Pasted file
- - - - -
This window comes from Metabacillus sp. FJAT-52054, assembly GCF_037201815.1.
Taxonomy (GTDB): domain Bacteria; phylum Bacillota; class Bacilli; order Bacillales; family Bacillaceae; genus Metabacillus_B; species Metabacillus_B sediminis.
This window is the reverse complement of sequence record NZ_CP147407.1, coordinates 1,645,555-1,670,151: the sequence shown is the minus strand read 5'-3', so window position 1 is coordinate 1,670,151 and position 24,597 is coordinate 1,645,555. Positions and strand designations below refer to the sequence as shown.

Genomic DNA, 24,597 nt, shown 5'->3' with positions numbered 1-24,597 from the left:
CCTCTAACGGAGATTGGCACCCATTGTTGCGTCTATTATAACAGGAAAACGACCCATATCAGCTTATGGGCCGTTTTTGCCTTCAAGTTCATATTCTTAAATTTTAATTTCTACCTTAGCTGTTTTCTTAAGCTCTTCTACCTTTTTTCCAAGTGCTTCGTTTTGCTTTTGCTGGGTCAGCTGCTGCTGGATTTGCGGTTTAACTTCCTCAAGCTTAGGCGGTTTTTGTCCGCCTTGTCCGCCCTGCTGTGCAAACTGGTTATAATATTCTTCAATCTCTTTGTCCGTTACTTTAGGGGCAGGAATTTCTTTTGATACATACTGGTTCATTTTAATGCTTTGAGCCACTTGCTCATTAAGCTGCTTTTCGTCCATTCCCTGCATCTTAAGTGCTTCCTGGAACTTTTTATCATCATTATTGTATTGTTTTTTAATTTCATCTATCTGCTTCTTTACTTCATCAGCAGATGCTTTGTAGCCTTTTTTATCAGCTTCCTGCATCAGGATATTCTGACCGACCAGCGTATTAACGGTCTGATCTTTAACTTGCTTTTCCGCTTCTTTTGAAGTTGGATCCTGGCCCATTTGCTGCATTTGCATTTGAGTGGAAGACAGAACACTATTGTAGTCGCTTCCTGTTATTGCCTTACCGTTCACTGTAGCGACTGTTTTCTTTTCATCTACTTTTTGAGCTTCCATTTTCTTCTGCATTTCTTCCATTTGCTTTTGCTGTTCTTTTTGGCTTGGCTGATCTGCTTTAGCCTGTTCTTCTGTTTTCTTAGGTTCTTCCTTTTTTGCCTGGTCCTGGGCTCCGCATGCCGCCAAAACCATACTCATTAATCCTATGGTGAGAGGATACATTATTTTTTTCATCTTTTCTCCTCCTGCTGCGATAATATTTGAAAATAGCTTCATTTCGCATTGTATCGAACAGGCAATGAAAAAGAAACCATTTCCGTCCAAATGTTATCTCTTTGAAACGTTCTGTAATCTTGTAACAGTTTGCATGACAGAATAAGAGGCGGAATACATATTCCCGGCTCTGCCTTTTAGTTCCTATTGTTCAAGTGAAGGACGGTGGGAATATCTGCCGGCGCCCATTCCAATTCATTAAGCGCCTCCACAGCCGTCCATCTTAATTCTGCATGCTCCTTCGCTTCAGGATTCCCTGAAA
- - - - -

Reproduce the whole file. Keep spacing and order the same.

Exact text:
This window comes from Metabacillus sp. FJAT-52054, assembly GCF_037201815.1.
Taxonomy (GTDB): domain Bacteria; phylum Bacillota; class Bacilli; order Bacillales; family Bacillaceae; genus Metabacillus_B; species Metabacillus_B sediminis.
This window is the reverse complement of sequence record NZ_CP147407.1, coordinates 1,645,555-1,670,151: the sequence shown is the minus strand read 5'-3', so window position 1 is coordinate 1,670,151 and position 24,597 is coordinate 1,645,555. Positions and strand designations below refer to the sequence as shown.

Genomic DNA, 24,597 nt, shown 5'->3' with positions numbered 1-24,597 from the left:
CCTCTAACGGAGATTGGCACCCATTGTTGCGTCTATTATAACAGGAAAACGACCCATATCAGCTTATGGGCCGTTTTTGCCTTCAAGTTCATATTCTTAAATTTTAATTTCTACCTTAGCTGTTTTCTTAAGCTCTTCTACCTTTTTTCCAAGTGCTTCGTTTTGCTTTTGCTGGGTCAGCTGCTGCTGGATTTGCGGTTTAACTTCCTCAAGCTTAGGCGGTTTTTGTCCGCCTTGTCCGCCCTGCTGTGCAAACTGGTTATAATATTCTTCAATCTCTTTGTCCGTTACTTTAGGGGCAGGAATTTCTTTTGATACATACTGGTTCATTTTAATGCTTTGAGCCACTTGCTCATTAAGCTGCTTTTCGTCCATTCCCTGCATCTTAAGTGCTTCCTGGAACTTTTTATCATCATTATTGTATTGTTTTTTAATTTCATCTATCTGCTTCTTTACTTCATCAGCAGATGCTTTGTAGCCTTTTTTATCAGCTTCCTGCATCAGGATATTCTGACCGACCAGCGTATTAACGGTCTGATCTTTAACTTGCTTTTCCGCTTCTTTTGAAGTTGGATCCTGGCCCATTTGCTGCATTTGCATTTGAGTGGAAGACAGAACACTATTGTAGTCGCTTCCTGTTATTGCCTTACCGTTCACTGTAGCGACTGTTTTCTTTTCATCTACTTTTTGAGCTTCCATTTTCTTCTGCATTTCTTCCATTTGCTTTTGCTGTTCTTTTTGGCTTGGCTGATCTGCTTTAGCCTGTTCTTCTGTTTTCTTAGGTTCTTCCTTTTTTGCCTGGTCCTGGGCTCCGCATGCCGCCAAAACCATACTCATTAATCCTATGGTGAGAGGATACATTATTTTTTTCATCTTTTCTCCTCCTGCTGCGATAATATTTGAAAATAGCTTCATTTCGCATTGTATCGAACAGGCAATGAAAAAGAAACCATTTCCGTCCAAATGTTATCTCTTTGAAACGTTCTGTAATCTTGTAACAGTTTGCATGACAGAATAAGAGGCGGAATACATATTCCCGGCTCTGCCTTTTAGTTCCTATTGTTCAAGTGAAGGACGGTGGGAATATCTGCCGGCGCCCATTCCAATTCATTAAGCGCCTCCACAGCCGTCCATCTTAATTCTGCATGCTCCTTCGCTTCAGGATTCCCTGAAA